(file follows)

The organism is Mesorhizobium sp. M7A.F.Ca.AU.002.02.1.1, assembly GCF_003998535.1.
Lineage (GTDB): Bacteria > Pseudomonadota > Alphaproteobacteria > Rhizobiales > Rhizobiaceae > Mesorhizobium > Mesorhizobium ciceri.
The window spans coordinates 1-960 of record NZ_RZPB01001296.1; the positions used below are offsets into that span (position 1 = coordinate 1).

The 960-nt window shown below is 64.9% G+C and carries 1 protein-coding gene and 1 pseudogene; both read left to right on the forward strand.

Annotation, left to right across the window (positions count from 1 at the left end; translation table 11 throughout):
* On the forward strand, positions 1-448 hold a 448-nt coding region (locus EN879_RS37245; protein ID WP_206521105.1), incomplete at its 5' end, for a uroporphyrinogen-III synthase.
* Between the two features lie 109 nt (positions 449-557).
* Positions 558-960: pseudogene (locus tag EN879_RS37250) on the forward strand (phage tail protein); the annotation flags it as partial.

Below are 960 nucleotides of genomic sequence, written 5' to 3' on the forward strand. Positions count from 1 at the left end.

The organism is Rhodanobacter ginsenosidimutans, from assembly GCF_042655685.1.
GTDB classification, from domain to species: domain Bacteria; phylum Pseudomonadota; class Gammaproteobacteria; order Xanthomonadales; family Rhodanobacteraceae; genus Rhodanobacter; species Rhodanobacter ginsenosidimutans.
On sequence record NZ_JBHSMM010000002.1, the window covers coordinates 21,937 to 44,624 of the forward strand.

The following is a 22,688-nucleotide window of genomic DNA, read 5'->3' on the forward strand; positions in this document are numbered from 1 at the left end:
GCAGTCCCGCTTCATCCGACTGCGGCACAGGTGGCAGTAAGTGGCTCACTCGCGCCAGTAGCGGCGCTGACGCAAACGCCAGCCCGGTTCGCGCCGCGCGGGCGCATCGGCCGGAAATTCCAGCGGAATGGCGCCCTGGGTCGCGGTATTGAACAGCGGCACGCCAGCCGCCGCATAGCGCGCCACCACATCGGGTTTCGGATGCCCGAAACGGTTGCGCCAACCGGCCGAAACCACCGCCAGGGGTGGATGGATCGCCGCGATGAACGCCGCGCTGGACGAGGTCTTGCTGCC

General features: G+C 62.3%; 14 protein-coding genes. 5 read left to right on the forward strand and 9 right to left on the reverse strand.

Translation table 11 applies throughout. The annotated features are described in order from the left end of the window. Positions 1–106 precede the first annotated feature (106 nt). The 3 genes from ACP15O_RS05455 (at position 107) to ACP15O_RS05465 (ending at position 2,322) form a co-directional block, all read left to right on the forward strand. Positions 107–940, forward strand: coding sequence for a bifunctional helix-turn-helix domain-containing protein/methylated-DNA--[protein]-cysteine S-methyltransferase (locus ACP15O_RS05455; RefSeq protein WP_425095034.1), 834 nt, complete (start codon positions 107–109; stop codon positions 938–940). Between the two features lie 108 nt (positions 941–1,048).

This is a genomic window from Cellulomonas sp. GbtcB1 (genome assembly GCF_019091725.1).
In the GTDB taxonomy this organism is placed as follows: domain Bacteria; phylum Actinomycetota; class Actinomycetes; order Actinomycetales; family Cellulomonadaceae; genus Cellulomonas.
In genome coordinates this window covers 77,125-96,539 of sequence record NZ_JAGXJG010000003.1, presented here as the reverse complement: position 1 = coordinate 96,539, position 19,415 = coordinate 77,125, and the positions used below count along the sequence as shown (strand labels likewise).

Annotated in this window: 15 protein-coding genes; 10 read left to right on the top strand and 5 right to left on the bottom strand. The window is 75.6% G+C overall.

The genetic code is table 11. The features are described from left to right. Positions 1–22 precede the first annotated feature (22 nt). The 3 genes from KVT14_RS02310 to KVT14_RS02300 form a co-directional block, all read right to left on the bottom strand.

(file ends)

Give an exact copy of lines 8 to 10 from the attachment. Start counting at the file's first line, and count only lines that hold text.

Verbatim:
* Positions 558-960: pseudogene (locus tag EN879_RS37250) on the forward strand (phage tail protein); the annotation flags it as partial.

Below are 960 nucleotides of genomic sequence, written 5' to 3' on the forward strand. Positions count from 1 at the left end.

The organism is Rhodanobacter ginsenosidimutans, from assembly GCF_042655685.1.